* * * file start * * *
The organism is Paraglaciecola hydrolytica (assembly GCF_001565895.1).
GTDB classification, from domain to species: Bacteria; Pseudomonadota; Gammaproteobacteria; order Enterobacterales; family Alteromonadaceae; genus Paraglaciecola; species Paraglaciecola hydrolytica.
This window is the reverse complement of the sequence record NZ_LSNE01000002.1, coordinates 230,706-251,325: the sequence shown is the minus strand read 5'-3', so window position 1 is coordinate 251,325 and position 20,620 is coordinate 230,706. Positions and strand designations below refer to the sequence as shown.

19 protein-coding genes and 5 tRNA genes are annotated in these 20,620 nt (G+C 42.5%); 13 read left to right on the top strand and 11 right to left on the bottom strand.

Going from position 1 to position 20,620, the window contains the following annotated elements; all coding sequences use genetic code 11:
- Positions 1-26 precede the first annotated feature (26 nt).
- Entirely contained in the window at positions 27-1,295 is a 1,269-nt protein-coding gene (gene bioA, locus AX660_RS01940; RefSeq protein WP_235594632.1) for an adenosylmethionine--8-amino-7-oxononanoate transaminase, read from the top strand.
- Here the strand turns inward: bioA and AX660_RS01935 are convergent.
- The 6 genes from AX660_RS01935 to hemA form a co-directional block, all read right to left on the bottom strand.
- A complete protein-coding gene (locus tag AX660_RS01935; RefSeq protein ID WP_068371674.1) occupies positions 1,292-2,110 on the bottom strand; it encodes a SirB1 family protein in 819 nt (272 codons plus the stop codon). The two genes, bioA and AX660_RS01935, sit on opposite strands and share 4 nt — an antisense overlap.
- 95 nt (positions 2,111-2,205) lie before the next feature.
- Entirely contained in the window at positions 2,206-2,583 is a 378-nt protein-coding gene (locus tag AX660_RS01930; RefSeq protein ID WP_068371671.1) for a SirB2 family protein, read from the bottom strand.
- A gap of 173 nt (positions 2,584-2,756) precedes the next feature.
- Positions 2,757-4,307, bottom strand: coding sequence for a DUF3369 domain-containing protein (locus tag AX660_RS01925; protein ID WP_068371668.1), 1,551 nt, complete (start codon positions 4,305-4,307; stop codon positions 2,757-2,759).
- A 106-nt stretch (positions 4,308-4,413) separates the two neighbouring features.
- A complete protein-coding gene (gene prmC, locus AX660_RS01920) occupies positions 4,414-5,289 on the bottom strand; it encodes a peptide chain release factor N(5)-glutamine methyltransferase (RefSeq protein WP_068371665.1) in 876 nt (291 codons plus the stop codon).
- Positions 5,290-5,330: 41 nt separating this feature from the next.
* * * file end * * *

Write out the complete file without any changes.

The organism is Paraglaciecola hydrolytica (assembly GCF_001565895.1).
GTDB classification, from domain to species: Bacteria; Pseudomonadota; Gammaproteobacteria; order Enterobacterales; family Alteromonadaceae; genus Paraglaciecola; species Paraglaciecola hydrolytica.
This window is the reverse complement of the sequence record NZ_LSNE01000002.1, coordinates 230,706-251,325: the sequence shown is the minus strand read 5'-3', so window position 1 is coordinate 251,325 and position 20,620 is coordinate 230,706. Positions and strand designations below refer to the sequence as shown.

19 protein-coding genes and 5 tRNA genes are annotated in these 20,620 nt (G+C 42.5%); 13 read left to right on the top strand and 11 right to left on the bottom strand.

Going from position 1 to position 20,620, the window contains the following annotated elements; all coding sequences use genetic code 11:
- Positions 1-26 precede the first annotated feature (26 nt).
- Entirely contained in the window at positions 27-1,295 is a 1,269-nt protein-coding gene (gene bioA, locus AX660_RS01940; RefSeq protein WP_235594632.1) for an adenosylmethionine--8-amino-7-oxononanoate transaminase, read from the top strand.
- Here the strand turns inward: bioA and AX660_RS01935 are convergent.
- The 6 genes from AX660_RS01935 to hemA form a co-directional block, all read right to left on the bottom strand.
- A complete protein-coding gene (locus tag AX660_RS01935; RefSeq protein ID WP_068371674.1) occupies positions 1,292-2,110 on the bottom strand; it encodes a SirB1 family protein in 819 nt (272 codons plus the stop codon). The two genes, bioA and AX660_RS01935, sit on opposite strands and share 4 nt — an antisense overlap.
- 95 nt (positions 2,111-2,205) lie before the next feature.
- Entirely contained in the window at positions 2,206-2,583 is a 378-nt protein-coding gene (locus tag AX660_RS01930; RefSeq protein ID WP_068371671.1) for a SirB2 family protein, read from the bottom strand.
- A gap of 173 nt (positions 2,584-2,756) precedes the next feature.
- Positions 2,757-4,307, bottom strand: coding sequence for a DUF3369 domain-containing protein (locus tag AX660_RS01925; protein ID WP_068371668.1), 1,551 nt, complete (start codon positions 4,305-4,307; stop codon positions 2,757-2,759).
- A 106-nt stretch (positions 4,308-4,413) separates the two neighbouring features.
- A complete protein-coding gene (gene prmC, locus AX660_RS01920) occupies positions 4,414-5,289 on the bottom strand; it encodes a peptide chain release factor N(5)-glutamine methyltransferase (RefSeq protein WP_068371665.1) in 876 nt (291 codons plus the stop codon).
- Positions 5,290-5,330: 41 nt separating this feature from the next.